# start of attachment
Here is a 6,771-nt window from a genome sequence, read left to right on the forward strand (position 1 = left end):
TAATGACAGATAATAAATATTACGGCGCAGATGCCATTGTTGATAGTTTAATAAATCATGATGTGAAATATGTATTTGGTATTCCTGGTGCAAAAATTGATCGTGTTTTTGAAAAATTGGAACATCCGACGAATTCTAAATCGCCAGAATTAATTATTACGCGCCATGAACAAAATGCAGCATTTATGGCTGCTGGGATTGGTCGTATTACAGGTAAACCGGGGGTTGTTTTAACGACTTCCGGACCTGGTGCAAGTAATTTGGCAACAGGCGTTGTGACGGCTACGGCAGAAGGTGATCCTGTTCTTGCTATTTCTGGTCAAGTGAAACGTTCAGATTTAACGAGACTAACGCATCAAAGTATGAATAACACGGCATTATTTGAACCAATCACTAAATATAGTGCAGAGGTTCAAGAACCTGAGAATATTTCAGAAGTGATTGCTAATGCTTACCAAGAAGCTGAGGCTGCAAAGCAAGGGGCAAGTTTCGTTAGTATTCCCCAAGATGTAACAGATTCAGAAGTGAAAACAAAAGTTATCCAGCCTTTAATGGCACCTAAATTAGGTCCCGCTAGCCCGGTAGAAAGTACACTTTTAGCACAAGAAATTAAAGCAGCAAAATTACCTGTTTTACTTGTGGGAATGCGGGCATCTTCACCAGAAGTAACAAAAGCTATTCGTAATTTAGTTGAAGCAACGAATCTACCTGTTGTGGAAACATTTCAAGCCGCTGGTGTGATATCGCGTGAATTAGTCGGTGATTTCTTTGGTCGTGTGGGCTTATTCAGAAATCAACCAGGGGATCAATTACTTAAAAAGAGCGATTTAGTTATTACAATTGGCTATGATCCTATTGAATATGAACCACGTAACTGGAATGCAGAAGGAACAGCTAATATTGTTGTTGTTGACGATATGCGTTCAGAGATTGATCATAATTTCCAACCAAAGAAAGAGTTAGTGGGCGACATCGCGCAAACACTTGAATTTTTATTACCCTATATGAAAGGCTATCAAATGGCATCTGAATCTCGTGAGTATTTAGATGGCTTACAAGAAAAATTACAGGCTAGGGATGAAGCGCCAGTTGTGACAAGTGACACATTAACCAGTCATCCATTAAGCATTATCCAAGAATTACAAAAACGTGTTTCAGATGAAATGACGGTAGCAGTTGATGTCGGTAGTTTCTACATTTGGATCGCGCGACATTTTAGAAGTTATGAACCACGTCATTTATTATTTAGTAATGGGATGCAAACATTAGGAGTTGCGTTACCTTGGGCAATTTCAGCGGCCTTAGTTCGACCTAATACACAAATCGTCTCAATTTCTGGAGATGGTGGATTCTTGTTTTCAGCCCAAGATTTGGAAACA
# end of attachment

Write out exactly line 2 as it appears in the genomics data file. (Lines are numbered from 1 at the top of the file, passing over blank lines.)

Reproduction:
TAATGACAGATAATAAATATTACGGCGCAGATGCCATTGTTGATAGTTTAATAAATCATGATGTGAAATATGTATTTGGTATTCCTGGTGCAAAAATTGATCGTGTTTTTGAAAAATTGGAACATCCGACGAATTCTAAATCGCCAGAATTAATTATTACGCGCCATGAACAAAATGCAGCATTTATGGCTGCTGGGATTGGTCGTATTACAGGTAAACCGGGGGTTGTTTTAACGACTTCCGGACCTGGTGCAAGTAATTTGGCAACAGGCGTTGTGACGGCTACGGCAGAAGGTGATCCTGTTCTTGCTATTTCTGGTCAAGTGAAACGTTCAGATTTAACGAGACTAACGCATCAAAGTATGAATAACACGGCATTATTTGAACCAATCACTAAATATAGTGCAGAGGTTCAAGAACCTGAGAATATTTCAGAAGTGATTGCTAATGCTTACCAAGAAGCTGAGGCTGCAAAGCAAGGGGCAAGTTTCGTTAGTATTCCCCAAGATGTAACAGATTCAGAAGTGAAAACAAAAGTTATCCAGCCTTTAATGGCACCTAAATTAGGTCCCGCTAGCCCGGTAGAAAGTACACTTTTAGCACAAGAAATTAAAGCAGCAAAATTACCTGTTTTACTTGTGGGAATGCGGGCATCTTCACCAGAAGTAACAAAAGCTATTCGTAATTTAGTTGAAGCAACGAATCTACCTGTTGTGGAAACATTTCAAGCCGCTGGTGTGATATCGCGTGAATTAGTCGGTGATTTCTTTGGTCGTGTGGGCTTATTCAGAAATCAACCAGGGGATCAATTACTTAAAAAGAGCGATTTAGTTATTACAATTGGCTATGATCCTATTGAATATGAACCACGTAACTGGAATGCAGAAGGAACAGCTAATATTGTTGTTGTTGACGATATGCGTTCAGAGATTGATCATAATTTCCAACCAAAGAAAGAGTTAGTGGGCGACATCGCGCAAACACTTGAATTTTTATTACCCTATATGAAAGGCTATCAAATGGCATCTGAATCTCGTGAGTATTTAGATGGCTTACAAGAAAAATTACAGGCTAGGGATGAAGCGCCAGTTGTGACAAGTGACACATTAACCAGTCATCCATTAAGCATTATCCAAGAATTACAAAAACGTGTTTCAGATGAAATGACGGTAGCAGTTGATGTCGGTAGTTTCTACATTTGGATCGCGCGACATTTTAGAAGTTATGAACCACGTCATTTATTATTTAGTAATGGGATGCAAACATTAGGAGTTGCGTTACCTTGGGCAATTTCAGCGGCCTTAGTTCGACCTAATACACAAATCGTCTCAATTTCTGGAGATGGTGGATTCTTGTTTTCAGCCCAAGATTTGGAAACA